It’s possible you’ve seen headlines that read something like, “Texas gets 20% of its energy from wind” or “California now meets 40% of its energy demand from renewable sources”, but those figures don’t tell the whole story.
A recent study by researchers at Stanford reveals the levels to which pollution related to power generation is actually being outsourced and highlights the discrepancies in consumption and generation as it relates to global and local emissions.
It may surprise some that California is one of the biggest importers of pollution in the country due to the amount of natural gas and coal generation it imports from the Rocky Mountain states.
In 2016, CISO (California’s grid operator) imported 28% of its total generation, but “40% of carbon emissions related to California electricity consumption were produced in a different region” according to the study.
By contrast, Texas (ERCO in the graph above) is relatively disconnected from the rest of the US grid and does not export or import much in the way of pollutants related to energy consumption. Texas currently consumes about 1/5 of its power from renewable sources.
ERCOT is often criticized for its market structure, but at least in this instance it appears to be paying off in that Texas has more direct control over consumed emissions by its residents.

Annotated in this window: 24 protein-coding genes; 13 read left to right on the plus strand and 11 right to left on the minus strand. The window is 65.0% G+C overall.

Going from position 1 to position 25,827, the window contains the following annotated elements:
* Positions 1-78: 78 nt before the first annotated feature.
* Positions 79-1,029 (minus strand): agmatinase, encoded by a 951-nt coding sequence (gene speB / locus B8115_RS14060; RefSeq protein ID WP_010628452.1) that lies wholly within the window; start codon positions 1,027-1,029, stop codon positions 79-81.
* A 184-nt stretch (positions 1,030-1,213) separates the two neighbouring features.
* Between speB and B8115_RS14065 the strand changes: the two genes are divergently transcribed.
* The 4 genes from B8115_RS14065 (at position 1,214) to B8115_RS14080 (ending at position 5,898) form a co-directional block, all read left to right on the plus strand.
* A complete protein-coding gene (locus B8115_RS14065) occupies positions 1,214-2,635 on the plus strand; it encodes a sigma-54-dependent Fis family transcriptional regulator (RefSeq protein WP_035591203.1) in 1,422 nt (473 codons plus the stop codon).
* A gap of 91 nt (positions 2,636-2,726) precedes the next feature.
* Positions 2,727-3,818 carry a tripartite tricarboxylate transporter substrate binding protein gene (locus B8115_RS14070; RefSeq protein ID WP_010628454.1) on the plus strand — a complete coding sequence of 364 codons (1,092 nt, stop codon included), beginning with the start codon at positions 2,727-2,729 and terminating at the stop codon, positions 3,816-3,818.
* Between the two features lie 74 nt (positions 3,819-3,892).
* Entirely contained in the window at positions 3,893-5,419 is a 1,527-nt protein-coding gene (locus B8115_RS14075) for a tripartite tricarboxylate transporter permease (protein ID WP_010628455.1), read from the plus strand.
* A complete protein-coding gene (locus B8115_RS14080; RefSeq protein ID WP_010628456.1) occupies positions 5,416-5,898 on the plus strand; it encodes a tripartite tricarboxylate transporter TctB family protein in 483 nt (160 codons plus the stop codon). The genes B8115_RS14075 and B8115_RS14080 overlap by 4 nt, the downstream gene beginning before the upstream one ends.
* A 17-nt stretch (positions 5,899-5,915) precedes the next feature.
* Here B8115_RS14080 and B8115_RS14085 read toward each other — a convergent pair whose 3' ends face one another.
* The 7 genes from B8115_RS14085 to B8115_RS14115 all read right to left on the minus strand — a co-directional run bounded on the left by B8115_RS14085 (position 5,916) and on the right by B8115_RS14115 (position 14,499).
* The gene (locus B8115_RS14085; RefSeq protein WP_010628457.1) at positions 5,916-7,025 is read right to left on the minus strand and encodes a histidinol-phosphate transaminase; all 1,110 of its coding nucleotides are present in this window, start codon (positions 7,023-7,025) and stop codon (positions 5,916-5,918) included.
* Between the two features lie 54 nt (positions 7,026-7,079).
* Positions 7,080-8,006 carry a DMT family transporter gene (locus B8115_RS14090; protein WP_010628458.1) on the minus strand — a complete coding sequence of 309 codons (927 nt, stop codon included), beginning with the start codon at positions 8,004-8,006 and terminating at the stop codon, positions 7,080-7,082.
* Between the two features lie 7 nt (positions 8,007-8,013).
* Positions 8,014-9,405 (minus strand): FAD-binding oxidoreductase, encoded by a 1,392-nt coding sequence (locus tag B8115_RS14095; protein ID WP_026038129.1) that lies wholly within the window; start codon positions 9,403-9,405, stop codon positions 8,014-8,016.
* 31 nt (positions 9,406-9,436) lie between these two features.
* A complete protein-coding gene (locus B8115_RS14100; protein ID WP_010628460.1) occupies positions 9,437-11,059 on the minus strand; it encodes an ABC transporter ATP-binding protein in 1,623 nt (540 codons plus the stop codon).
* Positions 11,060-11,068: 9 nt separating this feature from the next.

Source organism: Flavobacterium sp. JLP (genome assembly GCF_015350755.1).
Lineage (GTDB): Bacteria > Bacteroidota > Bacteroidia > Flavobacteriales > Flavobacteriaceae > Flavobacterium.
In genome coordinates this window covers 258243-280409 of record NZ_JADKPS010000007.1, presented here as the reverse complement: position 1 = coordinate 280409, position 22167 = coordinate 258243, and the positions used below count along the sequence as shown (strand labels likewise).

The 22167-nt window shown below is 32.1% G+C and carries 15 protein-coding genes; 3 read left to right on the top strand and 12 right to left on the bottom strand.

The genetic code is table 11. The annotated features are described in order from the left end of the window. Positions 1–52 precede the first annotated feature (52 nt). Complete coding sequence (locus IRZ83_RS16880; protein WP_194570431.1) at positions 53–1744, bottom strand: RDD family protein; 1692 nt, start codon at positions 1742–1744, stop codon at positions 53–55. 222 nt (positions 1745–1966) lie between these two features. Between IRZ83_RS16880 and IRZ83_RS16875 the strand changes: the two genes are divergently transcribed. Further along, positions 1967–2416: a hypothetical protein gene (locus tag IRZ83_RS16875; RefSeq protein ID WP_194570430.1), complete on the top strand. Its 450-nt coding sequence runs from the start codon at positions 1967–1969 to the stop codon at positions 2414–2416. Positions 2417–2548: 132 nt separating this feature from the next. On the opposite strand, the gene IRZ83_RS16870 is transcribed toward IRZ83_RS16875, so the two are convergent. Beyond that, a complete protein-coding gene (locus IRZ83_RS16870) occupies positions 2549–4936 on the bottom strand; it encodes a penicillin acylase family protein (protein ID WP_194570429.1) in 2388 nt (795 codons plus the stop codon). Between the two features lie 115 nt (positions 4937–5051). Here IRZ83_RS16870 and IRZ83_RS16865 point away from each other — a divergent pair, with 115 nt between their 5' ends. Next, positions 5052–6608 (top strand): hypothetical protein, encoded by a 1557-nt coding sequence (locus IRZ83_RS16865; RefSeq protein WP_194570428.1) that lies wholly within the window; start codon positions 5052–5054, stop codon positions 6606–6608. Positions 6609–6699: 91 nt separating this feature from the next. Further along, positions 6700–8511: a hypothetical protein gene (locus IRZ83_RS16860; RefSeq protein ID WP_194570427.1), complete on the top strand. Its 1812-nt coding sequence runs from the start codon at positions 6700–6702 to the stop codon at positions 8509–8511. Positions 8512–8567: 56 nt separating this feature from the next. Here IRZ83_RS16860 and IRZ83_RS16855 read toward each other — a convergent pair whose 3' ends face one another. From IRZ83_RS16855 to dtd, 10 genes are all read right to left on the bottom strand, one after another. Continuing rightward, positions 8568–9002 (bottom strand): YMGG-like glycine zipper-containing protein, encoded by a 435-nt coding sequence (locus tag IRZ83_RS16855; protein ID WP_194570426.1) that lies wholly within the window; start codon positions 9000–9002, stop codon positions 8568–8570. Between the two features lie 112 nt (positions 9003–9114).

It seems likely we’ll see a carbon tax in the next decade though the timing will likely depend on the outcome of the 2020 elections. Additionally, natural gas fired generation is going to make up a substantial fraction of baseload power for the foreseeable future.
As a result, accurate emissions accounting and monitoring of power plants will be critical as the role of renewables in our grid grows and emission flows become more complex.
While greenhouse gas emissions are global, air pollutants like sulfur dioxide and nitrogen oxide are more localized in their effects and the burden is placed on communities close to the generation asset. Citizens in regions that export electricity from higher-intensity resources bear a disproportionate share of the local air pollution burden for which they should be compensated.
Regardless of new regulations, the discrepancy above will continue to exist. State, national, or annual carbon accounting won’t provide the details needed to properly measure the environmental impact. In some cases, it may even encourage the misstating or gamification of emissions data.
Moving forward, understanding emission flows and accurate carbon accounting will be key to constructing policies in a beneficial way for both energy consumers and local parties who absorb the brunt of the environmental impact from power plant emissions.